Knowing our friendship could hold my complex feelings, I started to share my experience with Renee.  As I spoke, the clay loosened and lightened, and underneath it I found inspiration.  “If she found wonderful, affordable land, — I can too.”  And then, beyond that was the awareness that Renee has been working her ass off, holding a vision for this land for at least the last 15 years.  She’s looked online at real estate listings every day, almost as a spiritual practice.  She’s visited dozens of lots for sale, and each time it’s refined her vision about what she really wants.  And now she’s found it.

I realized that I’ve been putting this same kind of energy into my professional life for the last several years.  I’ve been looking at job postings and sometimes applying for positions, and feeling the deep knowing in me when something isn’t a right fit, and when it is.  Now I have 2 jobs that allow me to use my passions and talents, and I’m on my way to being ordained as an interfaith minister so I can really do my work in the world.  This is where I’ve put my manifesting energy.  Once I tapped into that understanding and appreciation, my envy of Renee’s land completely melted away, leaving my happiness for her (and my new inspiration to find spectacular and affordable land of my own) pure and clear.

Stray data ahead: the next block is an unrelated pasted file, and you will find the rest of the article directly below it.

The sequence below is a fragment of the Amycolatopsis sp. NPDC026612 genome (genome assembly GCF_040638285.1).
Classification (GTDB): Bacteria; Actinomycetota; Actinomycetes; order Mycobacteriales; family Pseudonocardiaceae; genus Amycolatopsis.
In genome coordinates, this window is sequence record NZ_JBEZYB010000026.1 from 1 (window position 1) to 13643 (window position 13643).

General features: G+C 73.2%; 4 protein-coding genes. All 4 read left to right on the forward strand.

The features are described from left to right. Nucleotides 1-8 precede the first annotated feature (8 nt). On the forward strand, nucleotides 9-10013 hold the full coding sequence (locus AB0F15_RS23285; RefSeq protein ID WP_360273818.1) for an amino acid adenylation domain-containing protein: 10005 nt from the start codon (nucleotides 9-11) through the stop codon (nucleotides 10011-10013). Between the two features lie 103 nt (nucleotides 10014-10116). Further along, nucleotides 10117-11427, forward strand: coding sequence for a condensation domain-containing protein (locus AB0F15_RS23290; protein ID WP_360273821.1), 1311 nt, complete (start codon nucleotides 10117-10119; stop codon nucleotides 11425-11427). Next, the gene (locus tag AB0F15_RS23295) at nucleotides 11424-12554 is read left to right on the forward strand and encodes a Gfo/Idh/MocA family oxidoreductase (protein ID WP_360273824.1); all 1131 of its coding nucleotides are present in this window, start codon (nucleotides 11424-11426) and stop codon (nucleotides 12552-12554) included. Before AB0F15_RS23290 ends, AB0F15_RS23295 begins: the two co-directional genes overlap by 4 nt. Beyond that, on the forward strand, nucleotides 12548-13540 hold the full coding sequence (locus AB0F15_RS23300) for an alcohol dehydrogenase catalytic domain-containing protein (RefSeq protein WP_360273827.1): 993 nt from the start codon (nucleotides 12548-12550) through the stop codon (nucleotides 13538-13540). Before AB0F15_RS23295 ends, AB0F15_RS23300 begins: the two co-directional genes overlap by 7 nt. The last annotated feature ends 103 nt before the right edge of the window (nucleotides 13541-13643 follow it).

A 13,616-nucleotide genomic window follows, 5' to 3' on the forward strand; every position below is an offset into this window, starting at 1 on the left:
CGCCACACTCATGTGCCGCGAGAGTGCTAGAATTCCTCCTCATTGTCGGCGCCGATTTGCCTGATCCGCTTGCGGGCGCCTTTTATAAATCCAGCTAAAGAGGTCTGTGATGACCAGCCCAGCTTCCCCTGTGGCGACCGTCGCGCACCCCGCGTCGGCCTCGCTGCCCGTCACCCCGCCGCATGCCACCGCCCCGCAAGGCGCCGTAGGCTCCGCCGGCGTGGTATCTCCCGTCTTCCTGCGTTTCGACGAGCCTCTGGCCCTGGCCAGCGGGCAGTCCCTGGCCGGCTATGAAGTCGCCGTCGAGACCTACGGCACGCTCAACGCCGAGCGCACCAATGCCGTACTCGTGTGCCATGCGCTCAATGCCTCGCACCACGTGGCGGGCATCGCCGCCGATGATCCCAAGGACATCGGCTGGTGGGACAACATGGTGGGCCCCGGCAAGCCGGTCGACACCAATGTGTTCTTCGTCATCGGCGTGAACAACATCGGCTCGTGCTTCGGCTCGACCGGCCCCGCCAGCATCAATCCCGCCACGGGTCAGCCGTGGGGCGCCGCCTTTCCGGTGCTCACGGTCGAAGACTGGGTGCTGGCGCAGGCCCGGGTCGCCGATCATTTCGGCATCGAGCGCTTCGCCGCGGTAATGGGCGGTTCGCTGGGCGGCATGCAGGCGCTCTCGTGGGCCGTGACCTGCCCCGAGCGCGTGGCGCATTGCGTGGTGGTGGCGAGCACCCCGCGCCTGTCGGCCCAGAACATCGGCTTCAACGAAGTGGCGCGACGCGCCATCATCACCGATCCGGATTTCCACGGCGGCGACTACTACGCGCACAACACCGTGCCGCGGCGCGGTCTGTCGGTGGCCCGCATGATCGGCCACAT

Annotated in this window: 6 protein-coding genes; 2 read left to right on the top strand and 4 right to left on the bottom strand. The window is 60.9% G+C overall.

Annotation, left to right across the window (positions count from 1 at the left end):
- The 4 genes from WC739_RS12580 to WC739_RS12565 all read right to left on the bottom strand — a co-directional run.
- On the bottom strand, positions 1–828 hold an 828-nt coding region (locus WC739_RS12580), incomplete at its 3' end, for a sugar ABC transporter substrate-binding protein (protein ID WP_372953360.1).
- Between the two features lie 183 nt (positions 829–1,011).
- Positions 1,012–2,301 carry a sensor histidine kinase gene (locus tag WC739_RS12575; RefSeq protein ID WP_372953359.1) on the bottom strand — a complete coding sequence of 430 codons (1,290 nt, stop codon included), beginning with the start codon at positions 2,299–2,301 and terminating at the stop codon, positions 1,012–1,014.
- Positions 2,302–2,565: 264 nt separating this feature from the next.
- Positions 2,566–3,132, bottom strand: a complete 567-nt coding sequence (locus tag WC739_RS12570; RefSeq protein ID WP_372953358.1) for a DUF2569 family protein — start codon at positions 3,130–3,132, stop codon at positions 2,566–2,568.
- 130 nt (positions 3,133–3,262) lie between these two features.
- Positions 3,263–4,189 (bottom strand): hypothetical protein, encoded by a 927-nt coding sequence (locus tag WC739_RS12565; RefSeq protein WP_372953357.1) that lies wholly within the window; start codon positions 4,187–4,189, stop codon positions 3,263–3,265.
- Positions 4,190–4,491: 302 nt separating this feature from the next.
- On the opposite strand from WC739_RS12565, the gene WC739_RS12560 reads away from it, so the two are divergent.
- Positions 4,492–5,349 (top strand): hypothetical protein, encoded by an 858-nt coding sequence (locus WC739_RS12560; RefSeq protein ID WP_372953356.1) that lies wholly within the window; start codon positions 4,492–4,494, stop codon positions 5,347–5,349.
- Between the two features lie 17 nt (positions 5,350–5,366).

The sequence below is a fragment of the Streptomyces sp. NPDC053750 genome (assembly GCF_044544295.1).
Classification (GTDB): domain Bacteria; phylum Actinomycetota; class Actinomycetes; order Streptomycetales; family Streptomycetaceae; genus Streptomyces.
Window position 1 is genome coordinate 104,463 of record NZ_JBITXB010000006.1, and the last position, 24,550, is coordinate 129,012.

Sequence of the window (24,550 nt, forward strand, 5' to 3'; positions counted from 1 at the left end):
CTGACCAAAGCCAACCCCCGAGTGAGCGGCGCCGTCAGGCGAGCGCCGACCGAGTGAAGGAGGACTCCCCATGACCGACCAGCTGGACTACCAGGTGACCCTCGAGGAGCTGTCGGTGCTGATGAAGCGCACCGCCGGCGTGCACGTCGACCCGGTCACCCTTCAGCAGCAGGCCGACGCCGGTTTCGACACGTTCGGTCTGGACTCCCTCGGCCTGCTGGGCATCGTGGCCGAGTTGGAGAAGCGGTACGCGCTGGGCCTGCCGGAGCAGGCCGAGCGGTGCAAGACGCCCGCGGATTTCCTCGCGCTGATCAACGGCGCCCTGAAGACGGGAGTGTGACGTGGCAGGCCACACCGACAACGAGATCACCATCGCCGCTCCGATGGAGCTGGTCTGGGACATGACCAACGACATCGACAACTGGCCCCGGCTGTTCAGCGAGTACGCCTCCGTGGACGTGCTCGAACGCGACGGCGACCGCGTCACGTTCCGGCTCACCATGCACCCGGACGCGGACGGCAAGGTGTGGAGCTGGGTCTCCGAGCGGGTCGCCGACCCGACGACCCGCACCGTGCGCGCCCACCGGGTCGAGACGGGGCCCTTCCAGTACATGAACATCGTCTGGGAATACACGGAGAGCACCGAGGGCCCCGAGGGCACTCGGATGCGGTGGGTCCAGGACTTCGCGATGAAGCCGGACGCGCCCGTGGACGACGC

Realizing that I’ve been manifesting what I truly want in my life was a great gift, born out of processing my experience of coveting Renee’s land.  It was possible because I accepted my experience instead of hiding or running away from it, and then looked deeper into the many layers.  It seems like this is an important piece of the “Thou shalt nots” of the 10 Commandments.  It doesn’t mean that having those experiences are bad or wrong, just that those experiences are an indication that there’s some work that needs to be done.